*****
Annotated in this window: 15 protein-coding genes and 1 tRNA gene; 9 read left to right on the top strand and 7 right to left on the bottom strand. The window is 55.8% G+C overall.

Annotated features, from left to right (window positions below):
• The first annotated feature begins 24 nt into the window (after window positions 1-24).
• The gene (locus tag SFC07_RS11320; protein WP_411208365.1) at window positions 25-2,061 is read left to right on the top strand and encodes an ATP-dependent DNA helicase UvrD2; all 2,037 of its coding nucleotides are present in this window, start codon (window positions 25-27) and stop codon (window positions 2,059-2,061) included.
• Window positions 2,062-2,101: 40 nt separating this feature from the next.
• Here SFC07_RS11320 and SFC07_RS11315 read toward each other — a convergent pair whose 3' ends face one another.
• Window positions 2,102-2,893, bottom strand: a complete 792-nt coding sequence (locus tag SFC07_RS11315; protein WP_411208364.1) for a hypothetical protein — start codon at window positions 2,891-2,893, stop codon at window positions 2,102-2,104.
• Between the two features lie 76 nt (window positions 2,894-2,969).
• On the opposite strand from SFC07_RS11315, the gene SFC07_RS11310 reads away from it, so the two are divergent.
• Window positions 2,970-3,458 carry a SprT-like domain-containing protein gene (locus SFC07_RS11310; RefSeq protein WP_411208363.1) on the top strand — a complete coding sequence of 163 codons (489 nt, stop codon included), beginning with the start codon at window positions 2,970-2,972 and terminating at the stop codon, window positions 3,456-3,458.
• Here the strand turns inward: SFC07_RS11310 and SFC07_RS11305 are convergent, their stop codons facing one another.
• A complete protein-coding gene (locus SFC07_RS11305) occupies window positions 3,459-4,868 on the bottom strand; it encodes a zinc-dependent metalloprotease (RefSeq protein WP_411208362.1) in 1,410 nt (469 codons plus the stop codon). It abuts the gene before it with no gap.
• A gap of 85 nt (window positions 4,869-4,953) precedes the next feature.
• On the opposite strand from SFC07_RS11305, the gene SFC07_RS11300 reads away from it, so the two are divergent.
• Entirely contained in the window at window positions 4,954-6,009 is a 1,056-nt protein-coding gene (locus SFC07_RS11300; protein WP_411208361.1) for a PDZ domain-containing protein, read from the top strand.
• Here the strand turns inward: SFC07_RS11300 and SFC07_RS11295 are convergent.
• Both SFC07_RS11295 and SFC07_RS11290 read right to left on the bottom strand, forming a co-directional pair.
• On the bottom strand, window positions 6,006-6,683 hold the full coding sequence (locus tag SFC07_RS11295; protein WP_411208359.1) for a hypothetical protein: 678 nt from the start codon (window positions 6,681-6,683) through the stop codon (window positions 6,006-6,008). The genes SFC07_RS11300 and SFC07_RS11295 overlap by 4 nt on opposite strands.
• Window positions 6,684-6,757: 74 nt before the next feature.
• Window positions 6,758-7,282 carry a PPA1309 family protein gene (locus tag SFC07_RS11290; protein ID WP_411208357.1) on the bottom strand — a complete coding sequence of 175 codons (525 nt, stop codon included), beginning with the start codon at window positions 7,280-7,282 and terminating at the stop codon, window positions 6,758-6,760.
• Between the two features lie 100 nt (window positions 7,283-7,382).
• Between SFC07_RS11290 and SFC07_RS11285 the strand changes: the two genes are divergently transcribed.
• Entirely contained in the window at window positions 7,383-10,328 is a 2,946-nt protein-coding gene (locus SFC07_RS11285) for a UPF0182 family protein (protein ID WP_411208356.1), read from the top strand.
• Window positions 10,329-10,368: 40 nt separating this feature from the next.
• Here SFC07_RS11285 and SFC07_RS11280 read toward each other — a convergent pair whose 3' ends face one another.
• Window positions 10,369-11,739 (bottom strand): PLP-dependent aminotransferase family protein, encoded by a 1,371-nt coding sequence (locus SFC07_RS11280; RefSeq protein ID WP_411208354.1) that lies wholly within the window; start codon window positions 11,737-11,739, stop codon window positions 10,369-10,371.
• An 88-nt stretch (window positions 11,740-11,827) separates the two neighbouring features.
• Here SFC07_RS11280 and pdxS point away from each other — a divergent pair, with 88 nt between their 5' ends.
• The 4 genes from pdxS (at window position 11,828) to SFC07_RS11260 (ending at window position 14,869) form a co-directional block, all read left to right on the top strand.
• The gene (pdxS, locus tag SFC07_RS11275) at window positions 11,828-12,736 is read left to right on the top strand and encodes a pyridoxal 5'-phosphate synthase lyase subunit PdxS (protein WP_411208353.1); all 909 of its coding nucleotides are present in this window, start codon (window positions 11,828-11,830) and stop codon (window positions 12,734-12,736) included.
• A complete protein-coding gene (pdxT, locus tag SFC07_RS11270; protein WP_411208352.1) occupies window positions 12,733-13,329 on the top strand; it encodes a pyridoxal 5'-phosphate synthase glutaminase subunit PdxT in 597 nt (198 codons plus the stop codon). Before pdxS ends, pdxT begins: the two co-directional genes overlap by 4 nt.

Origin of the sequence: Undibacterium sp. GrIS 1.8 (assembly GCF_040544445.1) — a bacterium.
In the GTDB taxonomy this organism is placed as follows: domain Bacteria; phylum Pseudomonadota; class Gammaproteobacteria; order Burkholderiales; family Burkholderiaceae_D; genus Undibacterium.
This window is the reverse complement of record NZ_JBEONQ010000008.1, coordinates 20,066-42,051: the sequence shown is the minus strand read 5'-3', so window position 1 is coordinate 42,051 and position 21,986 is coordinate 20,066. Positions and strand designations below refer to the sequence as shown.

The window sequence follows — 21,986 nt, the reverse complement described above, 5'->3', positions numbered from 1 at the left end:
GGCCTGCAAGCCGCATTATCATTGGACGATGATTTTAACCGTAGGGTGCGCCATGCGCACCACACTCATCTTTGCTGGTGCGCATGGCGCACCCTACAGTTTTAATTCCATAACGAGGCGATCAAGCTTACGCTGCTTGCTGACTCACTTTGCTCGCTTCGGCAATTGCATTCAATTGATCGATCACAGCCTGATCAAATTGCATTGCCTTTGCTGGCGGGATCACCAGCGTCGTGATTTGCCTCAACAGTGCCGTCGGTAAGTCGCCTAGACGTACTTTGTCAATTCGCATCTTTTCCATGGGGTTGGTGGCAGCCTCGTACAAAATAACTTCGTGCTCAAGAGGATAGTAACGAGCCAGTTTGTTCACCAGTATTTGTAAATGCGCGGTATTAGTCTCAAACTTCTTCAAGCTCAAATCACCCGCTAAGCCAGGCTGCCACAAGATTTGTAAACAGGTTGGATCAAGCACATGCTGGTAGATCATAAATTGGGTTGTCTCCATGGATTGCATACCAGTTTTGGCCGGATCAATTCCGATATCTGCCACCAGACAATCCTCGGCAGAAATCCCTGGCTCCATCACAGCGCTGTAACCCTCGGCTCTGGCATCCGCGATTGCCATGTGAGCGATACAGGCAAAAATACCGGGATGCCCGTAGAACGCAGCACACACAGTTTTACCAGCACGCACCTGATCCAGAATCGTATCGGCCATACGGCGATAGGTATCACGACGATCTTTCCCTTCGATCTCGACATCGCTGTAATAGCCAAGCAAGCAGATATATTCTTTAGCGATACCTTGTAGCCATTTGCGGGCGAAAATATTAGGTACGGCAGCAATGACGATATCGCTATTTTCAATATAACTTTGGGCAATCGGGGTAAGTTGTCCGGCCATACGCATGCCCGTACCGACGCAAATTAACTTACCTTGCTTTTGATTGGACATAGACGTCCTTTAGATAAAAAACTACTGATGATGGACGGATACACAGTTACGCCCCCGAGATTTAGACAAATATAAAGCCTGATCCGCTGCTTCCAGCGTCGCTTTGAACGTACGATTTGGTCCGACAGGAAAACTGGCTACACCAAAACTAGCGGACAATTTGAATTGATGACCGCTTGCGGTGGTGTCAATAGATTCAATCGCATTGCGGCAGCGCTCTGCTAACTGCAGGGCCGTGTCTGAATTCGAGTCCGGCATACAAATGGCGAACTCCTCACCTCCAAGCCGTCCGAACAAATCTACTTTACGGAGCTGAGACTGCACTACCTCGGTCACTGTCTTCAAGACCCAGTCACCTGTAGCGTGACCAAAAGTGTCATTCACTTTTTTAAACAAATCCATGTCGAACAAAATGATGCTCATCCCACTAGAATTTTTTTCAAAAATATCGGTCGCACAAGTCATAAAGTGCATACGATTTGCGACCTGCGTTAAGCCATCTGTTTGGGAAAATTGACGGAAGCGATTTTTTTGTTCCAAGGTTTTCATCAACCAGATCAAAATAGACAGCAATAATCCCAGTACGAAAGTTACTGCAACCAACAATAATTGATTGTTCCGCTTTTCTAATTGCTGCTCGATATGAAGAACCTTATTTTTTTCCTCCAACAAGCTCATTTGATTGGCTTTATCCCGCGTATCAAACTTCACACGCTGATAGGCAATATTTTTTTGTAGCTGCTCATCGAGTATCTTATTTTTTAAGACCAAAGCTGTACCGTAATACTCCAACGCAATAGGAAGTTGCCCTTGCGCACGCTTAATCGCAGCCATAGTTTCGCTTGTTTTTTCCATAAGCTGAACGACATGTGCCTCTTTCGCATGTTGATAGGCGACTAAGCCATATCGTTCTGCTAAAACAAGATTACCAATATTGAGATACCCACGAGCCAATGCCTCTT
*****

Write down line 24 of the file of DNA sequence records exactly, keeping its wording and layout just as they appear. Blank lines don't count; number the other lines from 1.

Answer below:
• Window positions 10,329-10,368: 40 nt separating this feature from the next.